How does the moon fit onto a stamp?
We all grew up with stamps. Those small, delicate images which tell stories of countries and events and which can decorate an envelope quite wonderfully. Nowadays, letters are increasingly stamped with bar codes or rolling stamps. Still, the stamps are surviving and occasionally, the moon is to be seen on them. Mostly when a historic space travel event is being celebrated.
In particular in the USA, but also in the former USSR, stamps with moon motifs were used, demonstrating progress and claim to power. A clever strategy, as a stamp is an extremely inexpensive advertising space (because the sender pays), that automatically reaches all parts of the world. This was a successful model for many decades, but in the age of electronic communication via e-mail and multimedia advertisement in the Internet and TV, this status has dropped: stamps almost belong to the more nostalgic remnants of past days.
In the search of the moon on stamps, we initially encountered stamps from the Soviet Union and Eastern European countries from the 50s, mostly depicting satellites and space probes. The Soviet space travel had an edge on their foot race at this time, with the USA. Alongside, you can see a Polish stamp of Sputnik in 1959, a satellite that was launched into orbit and considered the starting point of space travel. Furthermore, a Russian moon probe Lunik 3 from 1959, which produced first-time images of the reverse side of the moon.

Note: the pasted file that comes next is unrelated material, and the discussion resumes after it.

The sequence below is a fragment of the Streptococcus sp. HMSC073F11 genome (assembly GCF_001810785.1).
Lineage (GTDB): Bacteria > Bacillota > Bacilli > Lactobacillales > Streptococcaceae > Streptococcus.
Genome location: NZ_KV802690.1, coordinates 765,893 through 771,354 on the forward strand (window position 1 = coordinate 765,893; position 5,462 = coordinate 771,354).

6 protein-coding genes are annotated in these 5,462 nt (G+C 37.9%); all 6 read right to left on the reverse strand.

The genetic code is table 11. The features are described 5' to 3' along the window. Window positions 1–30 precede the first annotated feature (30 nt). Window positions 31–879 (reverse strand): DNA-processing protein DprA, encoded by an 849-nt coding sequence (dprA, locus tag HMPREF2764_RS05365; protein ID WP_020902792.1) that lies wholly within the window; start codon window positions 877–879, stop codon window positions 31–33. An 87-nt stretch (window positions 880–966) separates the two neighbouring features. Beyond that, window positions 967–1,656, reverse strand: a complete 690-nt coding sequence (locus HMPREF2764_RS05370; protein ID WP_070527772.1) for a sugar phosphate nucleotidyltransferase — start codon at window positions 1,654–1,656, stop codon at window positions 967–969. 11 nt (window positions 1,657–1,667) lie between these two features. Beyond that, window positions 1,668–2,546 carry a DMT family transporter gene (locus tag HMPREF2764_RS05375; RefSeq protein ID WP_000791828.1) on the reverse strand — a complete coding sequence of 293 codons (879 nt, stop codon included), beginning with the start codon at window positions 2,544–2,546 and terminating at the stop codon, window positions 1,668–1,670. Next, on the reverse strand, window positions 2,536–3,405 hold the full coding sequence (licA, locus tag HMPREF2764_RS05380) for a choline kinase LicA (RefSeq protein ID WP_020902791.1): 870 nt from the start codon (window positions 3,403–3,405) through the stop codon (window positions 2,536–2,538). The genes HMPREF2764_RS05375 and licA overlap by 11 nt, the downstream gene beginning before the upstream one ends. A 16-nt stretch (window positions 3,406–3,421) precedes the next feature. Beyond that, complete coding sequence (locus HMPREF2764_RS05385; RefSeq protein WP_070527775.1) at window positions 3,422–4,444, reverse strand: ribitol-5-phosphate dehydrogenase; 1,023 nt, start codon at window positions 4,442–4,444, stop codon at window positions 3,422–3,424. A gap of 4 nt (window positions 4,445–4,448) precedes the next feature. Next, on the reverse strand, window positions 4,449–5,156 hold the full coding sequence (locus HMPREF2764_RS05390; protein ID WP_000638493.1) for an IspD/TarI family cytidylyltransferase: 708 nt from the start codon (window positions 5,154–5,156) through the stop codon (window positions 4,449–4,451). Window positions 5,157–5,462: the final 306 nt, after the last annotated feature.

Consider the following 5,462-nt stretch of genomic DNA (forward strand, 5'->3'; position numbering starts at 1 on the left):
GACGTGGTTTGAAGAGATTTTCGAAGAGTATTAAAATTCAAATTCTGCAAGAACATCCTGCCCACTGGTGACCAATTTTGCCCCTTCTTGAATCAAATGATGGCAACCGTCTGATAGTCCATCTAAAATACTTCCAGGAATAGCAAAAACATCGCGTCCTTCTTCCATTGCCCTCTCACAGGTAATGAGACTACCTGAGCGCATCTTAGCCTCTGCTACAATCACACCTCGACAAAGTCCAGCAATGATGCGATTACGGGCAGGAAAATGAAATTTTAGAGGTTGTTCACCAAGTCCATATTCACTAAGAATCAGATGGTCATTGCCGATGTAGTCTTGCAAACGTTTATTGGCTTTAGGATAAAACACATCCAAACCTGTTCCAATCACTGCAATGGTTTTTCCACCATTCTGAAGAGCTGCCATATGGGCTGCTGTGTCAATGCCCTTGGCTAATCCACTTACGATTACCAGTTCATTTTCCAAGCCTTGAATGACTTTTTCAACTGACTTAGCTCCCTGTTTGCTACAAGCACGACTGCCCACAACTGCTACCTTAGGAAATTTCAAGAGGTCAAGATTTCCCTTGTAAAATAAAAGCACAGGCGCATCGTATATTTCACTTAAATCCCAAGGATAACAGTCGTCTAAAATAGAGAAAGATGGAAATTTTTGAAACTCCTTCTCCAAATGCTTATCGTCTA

Towards the end of the 60s, the Americans took precedence with their Apollo missions and the moon landing: »First man on the moon«, 1969. Of course, this was the historic event of the manned space travel and thus celebrated accordingly.
Meanwhile, it has gone more quiet around the moon on stamps. The interest in our moon had to yield to more important and further away goals. In 2009 (The International Year of Astronomy) more motifs could be seen.
According to latest figures, there are 3 million stamp collectors in Germany alone, 25 million in the USA and 200 million worldwide. This encourages optimism that there will be stamps in the future, even though they will be used much less in their original sense and not to be found on envelopes, but in collector’s stamp albums.